Safety and trees

Safety and trees

Trees and lines

Tree owners are legally required to ensure their tree(s) do not grow too close to power lines.

The Electricity (Hazards from Trees) Regulations 2003 were introduced by the Government to keep trees at a safe distance from power lines for public safety, and to protect the electricity supply.

Trees close to power lines are dangerous for a number of reasons including:

  • Electrocution - touching trimming or climbing a tree that is in contact with power lines puts you at risk
  • Fire - the electrical current running through power lines can cause fires when the wires rub on trees/branches
  • Power cuts - trees growing beside or over powerlines can cause outages during storms

The regulations

The regulations outline that tree owners are responsible for having their trees trimmed when they grow too close to the power lines. Electricity network providers are responsible for issuing notices to tree owners when their tree(s) are growing too close to lines.

The Electricity (Hazards from Trees) Regulations 2003 apply to:

  • Electricity network lines. They do not cover service lines (Lines that run from the network in the street to a house or building).
  • ALL trees - whether on private or public land - which are growing into network lines, unless they are covered by a previous agreement.
  • The regulations are designed to protect public safety and electricity supply by:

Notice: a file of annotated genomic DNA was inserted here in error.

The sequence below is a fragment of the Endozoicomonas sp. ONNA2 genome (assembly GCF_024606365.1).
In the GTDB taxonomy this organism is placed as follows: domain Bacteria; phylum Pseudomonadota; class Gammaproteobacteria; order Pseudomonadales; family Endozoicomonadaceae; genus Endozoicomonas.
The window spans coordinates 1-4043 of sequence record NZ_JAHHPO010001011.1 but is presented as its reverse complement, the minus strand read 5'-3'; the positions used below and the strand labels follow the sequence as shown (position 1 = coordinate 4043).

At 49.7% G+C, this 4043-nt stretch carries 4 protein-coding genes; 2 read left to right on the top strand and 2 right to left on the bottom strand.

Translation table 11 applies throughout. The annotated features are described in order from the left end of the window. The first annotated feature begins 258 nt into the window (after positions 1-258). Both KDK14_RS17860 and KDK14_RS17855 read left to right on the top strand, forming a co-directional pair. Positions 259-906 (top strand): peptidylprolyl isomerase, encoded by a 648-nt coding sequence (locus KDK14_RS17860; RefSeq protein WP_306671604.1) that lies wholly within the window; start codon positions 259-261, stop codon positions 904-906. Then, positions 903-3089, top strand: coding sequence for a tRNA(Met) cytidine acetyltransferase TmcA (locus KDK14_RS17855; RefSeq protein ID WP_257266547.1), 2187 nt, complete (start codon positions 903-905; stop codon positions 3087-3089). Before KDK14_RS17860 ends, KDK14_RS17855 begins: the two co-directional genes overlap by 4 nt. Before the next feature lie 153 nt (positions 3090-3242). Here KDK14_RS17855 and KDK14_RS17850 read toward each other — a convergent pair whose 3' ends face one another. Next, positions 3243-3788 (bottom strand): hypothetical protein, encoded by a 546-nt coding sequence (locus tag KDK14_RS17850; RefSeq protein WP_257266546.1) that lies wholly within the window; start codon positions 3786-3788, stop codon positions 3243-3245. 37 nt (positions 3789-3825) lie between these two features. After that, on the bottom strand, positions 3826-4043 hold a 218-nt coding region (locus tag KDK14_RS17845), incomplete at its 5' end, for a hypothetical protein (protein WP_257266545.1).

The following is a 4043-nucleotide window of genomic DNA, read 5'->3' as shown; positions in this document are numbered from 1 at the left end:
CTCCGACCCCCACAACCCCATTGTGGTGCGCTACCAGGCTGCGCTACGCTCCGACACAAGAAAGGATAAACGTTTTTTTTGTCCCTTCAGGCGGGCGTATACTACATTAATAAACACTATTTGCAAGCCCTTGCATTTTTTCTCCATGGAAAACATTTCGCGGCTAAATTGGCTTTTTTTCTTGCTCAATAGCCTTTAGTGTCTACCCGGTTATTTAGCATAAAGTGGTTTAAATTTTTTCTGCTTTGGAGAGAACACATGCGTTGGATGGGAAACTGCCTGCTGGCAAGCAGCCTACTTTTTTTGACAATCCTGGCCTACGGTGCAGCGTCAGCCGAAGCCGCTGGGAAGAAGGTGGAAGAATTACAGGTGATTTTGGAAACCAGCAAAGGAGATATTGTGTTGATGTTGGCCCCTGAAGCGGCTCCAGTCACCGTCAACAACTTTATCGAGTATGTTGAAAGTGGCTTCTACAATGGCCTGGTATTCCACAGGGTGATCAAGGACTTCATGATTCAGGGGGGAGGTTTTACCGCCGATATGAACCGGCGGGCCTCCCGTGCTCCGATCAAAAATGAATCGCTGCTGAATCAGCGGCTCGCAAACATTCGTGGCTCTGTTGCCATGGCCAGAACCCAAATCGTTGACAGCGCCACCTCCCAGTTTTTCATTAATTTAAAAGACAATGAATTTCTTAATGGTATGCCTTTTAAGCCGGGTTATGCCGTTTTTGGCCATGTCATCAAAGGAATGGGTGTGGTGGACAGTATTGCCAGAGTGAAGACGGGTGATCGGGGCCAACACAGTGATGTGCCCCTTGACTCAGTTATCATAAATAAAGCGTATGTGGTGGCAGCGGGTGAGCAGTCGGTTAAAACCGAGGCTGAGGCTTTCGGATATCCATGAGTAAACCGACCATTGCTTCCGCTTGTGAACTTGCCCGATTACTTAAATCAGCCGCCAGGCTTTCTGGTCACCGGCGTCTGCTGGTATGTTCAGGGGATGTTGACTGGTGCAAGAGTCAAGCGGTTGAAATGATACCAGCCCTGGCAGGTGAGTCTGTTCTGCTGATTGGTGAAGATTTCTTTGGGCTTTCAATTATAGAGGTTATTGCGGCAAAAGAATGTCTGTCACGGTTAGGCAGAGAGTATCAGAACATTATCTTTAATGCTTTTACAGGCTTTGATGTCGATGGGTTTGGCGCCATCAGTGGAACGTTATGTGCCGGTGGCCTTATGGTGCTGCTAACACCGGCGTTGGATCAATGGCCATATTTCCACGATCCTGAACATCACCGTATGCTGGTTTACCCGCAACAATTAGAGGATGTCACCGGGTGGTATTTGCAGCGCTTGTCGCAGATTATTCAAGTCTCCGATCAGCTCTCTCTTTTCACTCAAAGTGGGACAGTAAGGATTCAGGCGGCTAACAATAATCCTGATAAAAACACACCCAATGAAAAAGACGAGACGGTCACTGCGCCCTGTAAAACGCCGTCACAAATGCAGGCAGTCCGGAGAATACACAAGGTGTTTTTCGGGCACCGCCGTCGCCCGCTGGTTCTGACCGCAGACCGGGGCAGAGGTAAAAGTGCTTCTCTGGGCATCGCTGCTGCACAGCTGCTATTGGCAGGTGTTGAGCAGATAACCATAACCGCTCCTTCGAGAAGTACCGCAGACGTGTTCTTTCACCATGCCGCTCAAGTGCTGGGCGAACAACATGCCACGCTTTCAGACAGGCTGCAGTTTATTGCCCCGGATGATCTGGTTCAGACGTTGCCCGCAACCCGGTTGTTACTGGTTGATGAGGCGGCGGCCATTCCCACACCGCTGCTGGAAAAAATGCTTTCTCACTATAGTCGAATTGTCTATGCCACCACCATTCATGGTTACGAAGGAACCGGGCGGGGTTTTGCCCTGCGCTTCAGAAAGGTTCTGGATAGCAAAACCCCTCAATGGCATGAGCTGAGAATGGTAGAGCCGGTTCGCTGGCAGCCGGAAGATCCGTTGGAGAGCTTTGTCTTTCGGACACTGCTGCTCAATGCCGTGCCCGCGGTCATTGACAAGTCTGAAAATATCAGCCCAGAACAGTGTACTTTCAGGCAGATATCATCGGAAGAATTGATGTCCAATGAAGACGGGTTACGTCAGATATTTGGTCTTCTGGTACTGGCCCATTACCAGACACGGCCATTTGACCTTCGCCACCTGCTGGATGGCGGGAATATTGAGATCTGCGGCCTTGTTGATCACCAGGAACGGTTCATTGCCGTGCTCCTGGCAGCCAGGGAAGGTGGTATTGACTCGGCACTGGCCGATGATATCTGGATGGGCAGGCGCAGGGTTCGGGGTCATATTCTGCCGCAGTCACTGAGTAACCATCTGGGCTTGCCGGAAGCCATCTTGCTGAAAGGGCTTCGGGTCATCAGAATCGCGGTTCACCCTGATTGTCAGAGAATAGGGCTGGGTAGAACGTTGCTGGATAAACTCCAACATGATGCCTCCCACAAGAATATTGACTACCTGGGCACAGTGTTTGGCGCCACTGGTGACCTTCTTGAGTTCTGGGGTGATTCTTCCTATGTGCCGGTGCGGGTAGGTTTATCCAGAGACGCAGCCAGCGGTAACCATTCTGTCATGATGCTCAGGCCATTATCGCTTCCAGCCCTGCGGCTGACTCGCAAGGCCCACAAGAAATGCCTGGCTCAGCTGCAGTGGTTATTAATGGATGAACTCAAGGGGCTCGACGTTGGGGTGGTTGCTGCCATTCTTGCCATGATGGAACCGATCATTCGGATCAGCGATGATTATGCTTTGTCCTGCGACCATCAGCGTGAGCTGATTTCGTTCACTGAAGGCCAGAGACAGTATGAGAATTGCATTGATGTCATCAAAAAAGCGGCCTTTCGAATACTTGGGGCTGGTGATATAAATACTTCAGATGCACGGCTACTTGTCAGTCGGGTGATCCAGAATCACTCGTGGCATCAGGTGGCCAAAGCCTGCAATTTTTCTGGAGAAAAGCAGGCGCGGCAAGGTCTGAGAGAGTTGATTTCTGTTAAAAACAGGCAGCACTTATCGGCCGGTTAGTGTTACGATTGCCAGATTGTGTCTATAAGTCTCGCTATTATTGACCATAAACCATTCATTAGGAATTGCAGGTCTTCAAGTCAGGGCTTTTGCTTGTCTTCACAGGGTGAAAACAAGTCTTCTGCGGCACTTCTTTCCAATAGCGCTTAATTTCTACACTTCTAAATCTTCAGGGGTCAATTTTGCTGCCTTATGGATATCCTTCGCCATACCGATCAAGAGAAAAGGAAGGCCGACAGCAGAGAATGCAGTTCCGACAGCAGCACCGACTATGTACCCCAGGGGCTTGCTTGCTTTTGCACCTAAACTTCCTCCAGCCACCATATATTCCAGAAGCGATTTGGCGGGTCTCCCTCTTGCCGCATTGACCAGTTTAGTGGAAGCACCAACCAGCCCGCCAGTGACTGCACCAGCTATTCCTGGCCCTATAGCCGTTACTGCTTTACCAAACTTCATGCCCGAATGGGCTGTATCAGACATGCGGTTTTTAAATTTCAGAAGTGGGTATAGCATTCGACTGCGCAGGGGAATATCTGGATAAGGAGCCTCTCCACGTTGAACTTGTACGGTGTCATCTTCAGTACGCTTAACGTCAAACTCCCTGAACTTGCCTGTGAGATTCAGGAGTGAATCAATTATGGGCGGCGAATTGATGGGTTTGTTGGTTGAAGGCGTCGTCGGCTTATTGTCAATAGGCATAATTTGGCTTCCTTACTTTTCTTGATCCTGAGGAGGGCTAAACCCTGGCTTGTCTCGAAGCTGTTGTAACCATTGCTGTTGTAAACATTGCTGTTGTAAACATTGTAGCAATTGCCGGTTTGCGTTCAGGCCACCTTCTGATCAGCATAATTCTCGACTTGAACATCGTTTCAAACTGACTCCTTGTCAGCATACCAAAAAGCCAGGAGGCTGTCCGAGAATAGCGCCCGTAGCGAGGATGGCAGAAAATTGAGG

• Specifying safe distances (growth zones) from network lines within which trees must not encroach
  • Setting rules about who has responsibility for cutting or trimming trees that encroach on electricity network lines
  • Assigning liability if those rules are breached; providing an arbitration system to resolve disputes between electricity network lines owners and tree owners about the operation of these regulations.

Dwnload a full copy of the Electricity (Hazards from Trees) Regulations 2003 here.

Complying with the regulations

Electricity network providers and tree owners must comply with the requirements of the regulations and are both liable for financial penalties if they fail to comply.

Tree owners must comply with a notice to cut or trim a tree in the time stated, to avoid a fine of up to $10,000 and any additional costs if electricity lines or equipment are damaged by a tree.

Centralines is committed to complying with the regulations to keep our network safe. Where tree owners fail to comply with a cut or trim notice we will escalate the matter to Energy Safety.


Tree owners are entitled to request dispensation from a notice to cut or trim a tree. However, under the regulations, trees must be kept clear of the growth limit zone.

When a tree owner requests dispensation, Centralines will arrange for a professional arborist to check if the tree is inside the growth limit zone and any other safety issues required by the regulations. Once Centralines receives the results of this inspection, we will fully consider the request and a formal response will be sent within four weeks.


The Minister of Economic Development is responsible for appointing arbitrators to hear and determine disputes between tree owners and network owners.

The regulations allow a tree owner to contact an arbitrator in the case of a dispute if:

a) The network owner has refused to grant a dispensation which the tree owner believes should have been granted;


b) A dispensation has been granted but the tree owner does not agree with its terms.

Every effort should be made to resolve disputes that don't qualify for tree arbitration that arise between the tree owner and the works owner around the Electricity (Hazards from Trees) Regulations 2003.

Disputes which are unable to be resolved can be referred by the owner to